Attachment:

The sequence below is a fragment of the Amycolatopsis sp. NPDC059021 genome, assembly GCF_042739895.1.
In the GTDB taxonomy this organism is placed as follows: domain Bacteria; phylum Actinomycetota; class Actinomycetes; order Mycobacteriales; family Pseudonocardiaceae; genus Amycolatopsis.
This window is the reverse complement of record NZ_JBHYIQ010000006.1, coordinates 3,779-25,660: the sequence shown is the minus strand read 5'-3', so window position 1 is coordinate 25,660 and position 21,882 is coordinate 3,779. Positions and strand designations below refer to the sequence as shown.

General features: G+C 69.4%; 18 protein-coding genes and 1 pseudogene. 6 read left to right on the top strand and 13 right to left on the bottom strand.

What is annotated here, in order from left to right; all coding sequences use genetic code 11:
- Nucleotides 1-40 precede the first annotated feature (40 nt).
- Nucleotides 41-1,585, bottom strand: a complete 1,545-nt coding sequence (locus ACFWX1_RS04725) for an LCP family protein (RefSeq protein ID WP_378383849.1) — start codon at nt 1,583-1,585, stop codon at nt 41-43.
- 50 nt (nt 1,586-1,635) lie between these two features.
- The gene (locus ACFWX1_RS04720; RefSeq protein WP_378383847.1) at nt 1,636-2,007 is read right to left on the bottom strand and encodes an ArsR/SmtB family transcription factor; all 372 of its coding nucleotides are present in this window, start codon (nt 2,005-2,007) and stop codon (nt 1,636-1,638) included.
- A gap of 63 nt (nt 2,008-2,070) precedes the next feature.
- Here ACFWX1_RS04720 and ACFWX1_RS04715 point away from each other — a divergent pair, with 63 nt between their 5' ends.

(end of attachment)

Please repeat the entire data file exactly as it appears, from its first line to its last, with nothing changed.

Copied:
The sequence below is a fragment of the Amycolatopsis sp. NPDC059021 genome, assembly GCF_042739895.1.
In the GTDB taxonomy this organism is placed as follows: domain Bacteria; phylum Actinomycetota; class Actinomycetes; order Mycobacteriales; family Pseudonocardiaceae; genus Amycolatopsis.
This window is the reverse complement of record NZ_JBHYIQ010000006.1, coordinates 3,779-25,660: the sequence shown is the minus strand read 5'-3', so window position 1 is coordinate 25,660 and position 21,882 is coordinate 3,779. Positions and strand designations below refer to the sequence as shown.

General features: G+C 69.4%; 18 protein-coding genes and 1 pseudogene. 6 read left to right on the top strand and 13 right to left on the bottom strand.

What is annotated here, in order from left to right; all coding sequences use genetic code 11:
- Nucleotides 1-40 precede the first annotated feature (40 nt).
- Nucleotides 41-1,585, bottom strand: a complete 1,545-nt coding sequence (locus ACFWX1_RS04725) for an LCP family protein (RefSeq protein ID WP_378383849.1) — start codon at nt 1,583-1,585, stop codon at nt 41-43.
- 50 nt (nt 1,586-1,635) lie between these two features.
- The gene (locus ACFWX1_RS04720; RefSeq protein WP_378383847.1) at nt 1,636-2,007 is read right to left on the bottom strand and encodes an ArsR/SmtB family transcription factor; all 372 of its coding nucleotides are present in this window, start codon (nt 2,005-2,007) and stop codon (nt 1,636-1,638) included.
- A gap of 63 nt (nt 2,008-2,070) precedes the next feature.
- Here ACFWX1_RS04720 and ACFWX1_RS04715 point away from each other — a divergent pair, with 63 nt between their 5' ends.